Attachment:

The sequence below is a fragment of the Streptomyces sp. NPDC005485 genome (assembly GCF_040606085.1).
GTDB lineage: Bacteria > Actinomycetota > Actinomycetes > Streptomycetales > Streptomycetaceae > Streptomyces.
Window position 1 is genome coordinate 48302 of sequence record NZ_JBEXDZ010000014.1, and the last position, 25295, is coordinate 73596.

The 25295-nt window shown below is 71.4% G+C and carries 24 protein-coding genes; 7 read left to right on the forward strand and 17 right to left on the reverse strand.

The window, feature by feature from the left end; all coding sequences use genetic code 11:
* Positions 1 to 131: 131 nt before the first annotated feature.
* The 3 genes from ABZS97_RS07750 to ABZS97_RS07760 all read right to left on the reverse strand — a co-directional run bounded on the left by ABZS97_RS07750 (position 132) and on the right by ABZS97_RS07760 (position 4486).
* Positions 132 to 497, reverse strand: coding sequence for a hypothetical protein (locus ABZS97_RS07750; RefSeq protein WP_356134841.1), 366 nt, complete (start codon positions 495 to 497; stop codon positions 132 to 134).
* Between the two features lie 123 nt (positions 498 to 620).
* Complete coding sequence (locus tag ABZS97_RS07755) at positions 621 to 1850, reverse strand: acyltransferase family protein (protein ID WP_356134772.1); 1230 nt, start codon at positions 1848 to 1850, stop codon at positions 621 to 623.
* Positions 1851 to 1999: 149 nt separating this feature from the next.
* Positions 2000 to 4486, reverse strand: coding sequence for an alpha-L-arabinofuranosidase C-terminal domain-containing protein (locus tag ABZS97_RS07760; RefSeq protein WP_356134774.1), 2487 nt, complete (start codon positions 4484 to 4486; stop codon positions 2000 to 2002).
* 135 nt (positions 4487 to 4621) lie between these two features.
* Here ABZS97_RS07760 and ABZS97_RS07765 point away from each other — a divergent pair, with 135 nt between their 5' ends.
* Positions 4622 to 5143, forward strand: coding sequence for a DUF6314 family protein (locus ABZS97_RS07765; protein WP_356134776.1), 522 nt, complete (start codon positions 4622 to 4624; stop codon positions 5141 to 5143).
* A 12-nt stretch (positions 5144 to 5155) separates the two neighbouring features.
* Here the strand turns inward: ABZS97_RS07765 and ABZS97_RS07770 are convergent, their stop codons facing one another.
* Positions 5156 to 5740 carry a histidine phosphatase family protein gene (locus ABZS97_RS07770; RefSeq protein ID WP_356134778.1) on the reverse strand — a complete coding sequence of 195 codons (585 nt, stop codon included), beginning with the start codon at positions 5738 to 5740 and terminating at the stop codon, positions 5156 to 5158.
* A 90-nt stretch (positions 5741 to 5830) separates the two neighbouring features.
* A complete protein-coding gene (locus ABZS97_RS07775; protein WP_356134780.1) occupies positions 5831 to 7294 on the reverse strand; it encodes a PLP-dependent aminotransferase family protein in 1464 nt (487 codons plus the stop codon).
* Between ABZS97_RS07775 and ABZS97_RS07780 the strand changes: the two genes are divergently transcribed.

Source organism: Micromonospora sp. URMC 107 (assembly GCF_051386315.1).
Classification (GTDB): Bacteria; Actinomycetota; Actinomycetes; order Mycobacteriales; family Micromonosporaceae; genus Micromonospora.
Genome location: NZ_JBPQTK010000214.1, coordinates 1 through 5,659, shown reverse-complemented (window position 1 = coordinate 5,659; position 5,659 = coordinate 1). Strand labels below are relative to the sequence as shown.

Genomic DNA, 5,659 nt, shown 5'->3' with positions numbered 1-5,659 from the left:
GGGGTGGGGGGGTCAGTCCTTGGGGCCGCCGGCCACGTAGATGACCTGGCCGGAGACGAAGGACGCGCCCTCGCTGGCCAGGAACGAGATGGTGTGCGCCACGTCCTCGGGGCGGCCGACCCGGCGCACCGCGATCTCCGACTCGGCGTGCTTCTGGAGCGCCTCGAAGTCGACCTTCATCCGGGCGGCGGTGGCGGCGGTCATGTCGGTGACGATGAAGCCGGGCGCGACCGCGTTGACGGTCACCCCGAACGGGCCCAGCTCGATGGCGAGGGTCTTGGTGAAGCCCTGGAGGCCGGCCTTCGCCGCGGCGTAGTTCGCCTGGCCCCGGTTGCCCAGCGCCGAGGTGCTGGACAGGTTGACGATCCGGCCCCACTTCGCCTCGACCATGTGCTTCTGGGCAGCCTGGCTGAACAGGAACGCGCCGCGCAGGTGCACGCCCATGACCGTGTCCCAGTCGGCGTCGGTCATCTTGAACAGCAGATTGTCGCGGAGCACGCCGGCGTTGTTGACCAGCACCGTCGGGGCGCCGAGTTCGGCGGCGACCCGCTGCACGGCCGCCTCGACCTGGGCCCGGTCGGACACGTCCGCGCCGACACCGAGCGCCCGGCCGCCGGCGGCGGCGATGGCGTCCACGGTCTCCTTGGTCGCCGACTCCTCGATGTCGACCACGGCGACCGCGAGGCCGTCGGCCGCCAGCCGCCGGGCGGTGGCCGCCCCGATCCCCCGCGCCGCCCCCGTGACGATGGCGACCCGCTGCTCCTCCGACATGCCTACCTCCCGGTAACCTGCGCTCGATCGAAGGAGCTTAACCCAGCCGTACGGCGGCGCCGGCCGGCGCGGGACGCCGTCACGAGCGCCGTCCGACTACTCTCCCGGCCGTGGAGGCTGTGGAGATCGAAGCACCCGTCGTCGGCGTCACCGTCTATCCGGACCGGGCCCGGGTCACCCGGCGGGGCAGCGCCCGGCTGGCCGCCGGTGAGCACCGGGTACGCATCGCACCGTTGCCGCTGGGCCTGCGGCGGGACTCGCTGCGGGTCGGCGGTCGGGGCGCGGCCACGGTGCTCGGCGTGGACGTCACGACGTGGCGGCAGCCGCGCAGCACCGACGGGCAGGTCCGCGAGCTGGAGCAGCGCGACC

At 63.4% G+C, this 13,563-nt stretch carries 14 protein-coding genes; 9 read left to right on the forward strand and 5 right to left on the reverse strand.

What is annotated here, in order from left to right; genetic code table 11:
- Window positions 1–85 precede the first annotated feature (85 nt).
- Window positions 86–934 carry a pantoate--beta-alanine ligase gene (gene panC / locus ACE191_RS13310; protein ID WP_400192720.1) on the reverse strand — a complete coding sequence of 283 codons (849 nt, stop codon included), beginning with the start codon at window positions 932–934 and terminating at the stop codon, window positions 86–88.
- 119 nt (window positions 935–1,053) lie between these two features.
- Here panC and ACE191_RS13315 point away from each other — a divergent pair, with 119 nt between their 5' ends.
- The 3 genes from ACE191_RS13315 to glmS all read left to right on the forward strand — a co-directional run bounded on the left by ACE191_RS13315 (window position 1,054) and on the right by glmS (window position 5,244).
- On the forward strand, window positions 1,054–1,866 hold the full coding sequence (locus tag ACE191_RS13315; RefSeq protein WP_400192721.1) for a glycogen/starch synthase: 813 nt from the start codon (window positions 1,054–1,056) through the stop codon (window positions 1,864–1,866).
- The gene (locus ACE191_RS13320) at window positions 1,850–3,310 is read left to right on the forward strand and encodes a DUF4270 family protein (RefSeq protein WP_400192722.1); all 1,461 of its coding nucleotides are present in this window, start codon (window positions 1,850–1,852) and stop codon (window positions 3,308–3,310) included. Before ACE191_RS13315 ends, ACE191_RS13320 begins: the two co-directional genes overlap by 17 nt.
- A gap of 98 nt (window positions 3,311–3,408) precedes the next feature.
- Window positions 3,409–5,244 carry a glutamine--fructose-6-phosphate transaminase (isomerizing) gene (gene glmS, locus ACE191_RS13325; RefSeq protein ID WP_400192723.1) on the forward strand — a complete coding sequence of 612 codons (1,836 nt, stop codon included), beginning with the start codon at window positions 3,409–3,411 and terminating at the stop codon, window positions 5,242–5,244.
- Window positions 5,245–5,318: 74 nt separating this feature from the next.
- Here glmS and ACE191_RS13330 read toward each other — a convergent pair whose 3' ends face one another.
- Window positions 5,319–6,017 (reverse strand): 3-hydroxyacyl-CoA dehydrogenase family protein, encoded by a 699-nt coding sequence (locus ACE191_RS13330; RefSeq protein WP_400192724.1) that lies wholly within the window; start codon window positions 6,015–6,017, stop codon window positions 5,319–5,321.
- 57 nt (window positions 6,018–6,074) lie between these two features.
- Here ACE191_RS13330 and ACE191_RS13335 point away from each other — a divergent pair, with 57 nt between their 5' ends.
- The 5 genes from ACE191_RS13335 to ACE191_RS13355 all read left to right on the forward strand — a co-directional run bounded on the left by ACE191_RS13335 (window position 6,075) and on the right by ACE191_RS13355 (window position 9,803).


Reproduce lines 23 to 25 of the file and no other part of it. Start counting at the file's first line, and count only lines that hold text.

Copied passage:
Classification (GTDB): Bacteria; Actinomycetota; Actinomycetes; order Mycobacteriales; family Micromonosporaceae; genus Micromonospora.
Genome location: NZ_JBPQTK010000214.1, coordinates 1 through 5,659, shown reverse-complemented (window position 1 = coordinate 5,659; position 5,659 = coordinate 1). Strand labels below are relative to the sequence as shown.

Genomic DNA, 5,659 nt, shown 5'->3' with positions numbered 1-5,659 from the left: